Removing the 'You can see a' messages

i’m trying to remove the default message that inform gives when an item is in the room completely, so there’s no ‘you can see a, b (that contains c), and d’ message. i’ve googled and googled and haven’t found anything, just that it’s possible. how would i go about doing this?

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Can you say more about what exact behavior you’re looking for? There are a lot of solutions here, including making an object scenery, mentioning an item in the room description then having it not show up in the “you can see” paragraph, omitting the contents of containers from the description of the container itself… but they’ll all work a little differently. So knowing a bit more about what exactly you’ve got in your room, what you want the player to see, and how that might change as the player does stuff, would help figure out which approach is best!

(It is possible to completely remove that line, but it’s a very bad idea because then if the player drops something in a room, they’ll have no indication that it’s there!)

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mentioning an item in the room description and it not appearing in the you can see messages is exactly what i’m going for. it listing the items inside of a container is also a big thing that i’m not really a fan of. if the whole thing isn’t hideable (that’s fair, your last line brings up a good point), i’d like to hide specific items, mainly a trapdoor under a floorboard and the items inside of a chest, i’d be fine with it listing everything besides that

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For the first, the easiest thing to do is to put square brackets around the item name in the room description – this tells Inform to display the printed name, and since it knows the item’s already been mentioned, it won’t mention it again in the “you san see” line (note that you’ll usually want to make these objects fixed in place so that the description doesn’t stop making sense if the player moves things around – though you can also put if statements in the description to manage this if needed). For the contents of containers, you can make them opaque. And for hidden items, usually the easiest thing is to only move them onscreen once they’re found.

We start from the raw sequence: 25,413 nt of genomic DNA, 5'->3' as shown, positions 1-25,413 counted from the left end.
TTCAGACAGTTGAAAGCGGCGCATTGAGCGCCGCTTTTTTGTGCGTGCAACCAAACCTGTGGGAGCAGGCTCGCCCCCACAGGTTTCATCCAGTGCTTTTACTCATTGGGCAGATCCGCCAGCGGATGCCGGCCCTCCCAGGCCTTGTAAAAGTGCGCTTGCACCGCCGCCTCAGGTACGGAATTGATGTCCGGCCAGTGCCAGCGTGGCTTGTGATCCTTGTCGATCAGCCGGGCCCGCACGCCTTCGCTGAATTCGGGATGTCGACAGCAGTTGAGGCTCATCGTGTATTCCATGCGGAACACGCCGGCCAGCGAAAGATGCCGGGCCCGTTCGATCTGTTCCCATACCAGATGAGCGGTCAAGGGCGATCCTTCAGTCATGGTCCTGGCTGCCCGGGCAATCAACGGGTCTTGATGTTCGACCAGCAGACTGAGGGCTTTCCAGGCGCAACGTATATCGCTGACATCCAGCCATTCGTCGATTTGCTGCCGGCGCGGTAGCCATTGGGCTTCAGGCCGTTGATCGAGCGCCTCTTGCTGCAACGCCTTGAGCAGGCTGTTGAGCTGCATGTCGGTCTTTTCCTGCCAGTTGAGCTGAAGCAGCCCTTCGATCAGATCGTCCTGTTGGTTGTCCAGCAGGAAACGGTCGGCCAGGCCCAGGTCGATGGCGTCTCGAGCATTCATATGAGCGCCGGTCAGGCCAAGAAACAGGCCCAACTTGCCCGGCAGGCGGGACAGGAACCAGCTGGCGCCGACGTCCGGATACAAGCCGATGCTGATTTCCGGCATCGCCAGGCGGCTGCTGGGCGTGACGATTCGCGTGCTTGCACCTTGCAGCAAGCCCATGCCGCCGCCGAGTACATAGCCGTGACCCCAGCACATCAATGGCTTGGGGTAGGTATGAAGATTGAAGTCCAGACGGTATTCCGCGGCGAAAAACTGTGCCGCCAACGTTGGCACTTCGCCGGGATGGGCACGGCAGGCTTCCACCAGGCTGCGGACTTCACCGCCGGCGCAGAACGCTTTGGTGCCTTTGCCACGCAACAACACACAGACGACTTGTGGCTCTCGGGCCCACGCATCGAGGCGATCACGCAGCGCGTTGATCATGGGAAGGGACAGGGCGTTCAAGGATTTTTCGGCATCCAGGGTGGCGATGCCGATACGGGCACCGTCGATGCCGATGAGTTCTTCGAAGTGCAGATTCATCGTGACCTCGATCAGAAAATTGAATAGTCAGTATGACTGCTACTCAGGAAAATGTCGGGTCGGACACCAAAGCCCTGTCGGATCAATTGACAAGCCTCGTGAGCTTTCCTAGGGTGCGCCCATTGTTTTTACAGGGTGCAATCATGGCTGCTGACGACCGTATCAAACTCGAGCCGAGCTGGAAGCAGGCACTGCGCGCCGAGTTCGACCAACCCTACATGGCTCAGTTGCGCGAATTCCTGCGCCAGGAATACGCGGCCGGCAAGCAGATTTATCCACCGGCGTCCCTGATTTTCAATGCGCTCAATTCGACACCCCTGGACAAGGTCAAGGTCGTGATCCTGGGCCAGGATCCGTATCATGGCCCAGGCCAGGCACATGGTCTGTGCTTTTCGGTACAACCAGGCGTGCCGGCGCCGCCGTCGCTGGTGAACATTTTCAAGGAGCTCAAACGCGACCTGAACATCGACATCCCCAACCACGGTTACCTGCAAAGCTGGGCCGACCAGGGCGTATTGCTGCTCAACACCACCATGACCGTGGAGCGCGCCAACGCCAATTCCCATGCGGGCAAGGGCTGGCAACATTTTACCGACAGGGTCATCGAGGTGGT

Here’s a simple example that demonstrates some of these techniques – hope it’s clear!

The lab is a room.   The description of the lab is "You see a [bunsen burner] and a [lab bench] here.  There's also a loose [floorboard] under your feet[if the trapdoor is in the lab].  You've also found a [trapdoor] leading downwards into the gloom[end if]."

The bunsen burner is in the lab.  It is fixed in place. The lab bench is an opaque openable container in the lab.  It is fixed in place.  The goggles are in the lab bench.

The floorboard is in the lab.  

The trapdoor is nowhere.  It is fixed in place.

instead of taking the floorboard:
	If the trapdoor is not in the lab:
		Say "You lift the loose floorboard, only to reveal a trapdoor below!";
		Now the trapdoor is in the lab;
		Say "You already found the trapdoor."

To have things be present but not individually mentioned when looking such that the player wouldn’t even know they’re there unless they’re mentioned in the room description is exactly what scenery is for.

If something is a scenery container, it won’t get mentioned at all, whether or not it has stuff in it, like any other scenery. But supporters get mentioned if they have something on them, even if the supporter is scenery. (This could be selectively disabled with, e.g., The describe what's on scenery supporters in room descriptions rule does nothing when the item described is the platform.)

For non-scenery containers, contents won’t be mentioned unless it’s either open (which containers are by default) or transparent. So to ensure the items inside the chest aren’t mentioned you could make it an openable closed container.

For the trapdoor I’d suggest a little more…

The trapdoor is a privately-named undescribed door.
The trapdoor is down from the den.
The basement is down from the trapdoor.

Understand "trapdoor" as the trapdoor when the trapdoor is described.

[in whatever action rule covers prying up the floorboard to reveal the trapdoor]:
  now the trapdoor is described.

Described vs. undescribed is a property all things can have. Undescribed things behave like scenery in many contexts, but if one tries to use an undescribed door, one gets “you can’t go that way”, just like if there were no exit in that direction. Since one can’t move doors around like other things, this is a useful way to have a secret door.

privately-named means that I7 doesn’t automatically create a dictionary word associating “trapdoor” in a player’s command with the trapdoor, so we do it explicitly, but conditionally, with Understand "trapdoor" as the trapdoor when the trapdoor is described.

Another way to suppress something being mentioned in “You can also see…” without making it undescribed or scenery would be:

For writing a paragraph about the stool: now the stool is mentioned.

(If the thing weren’t fixed in place, you’d probably want to qualify that by location.)


this is super helpful, thank you! realizing how simple it was haha

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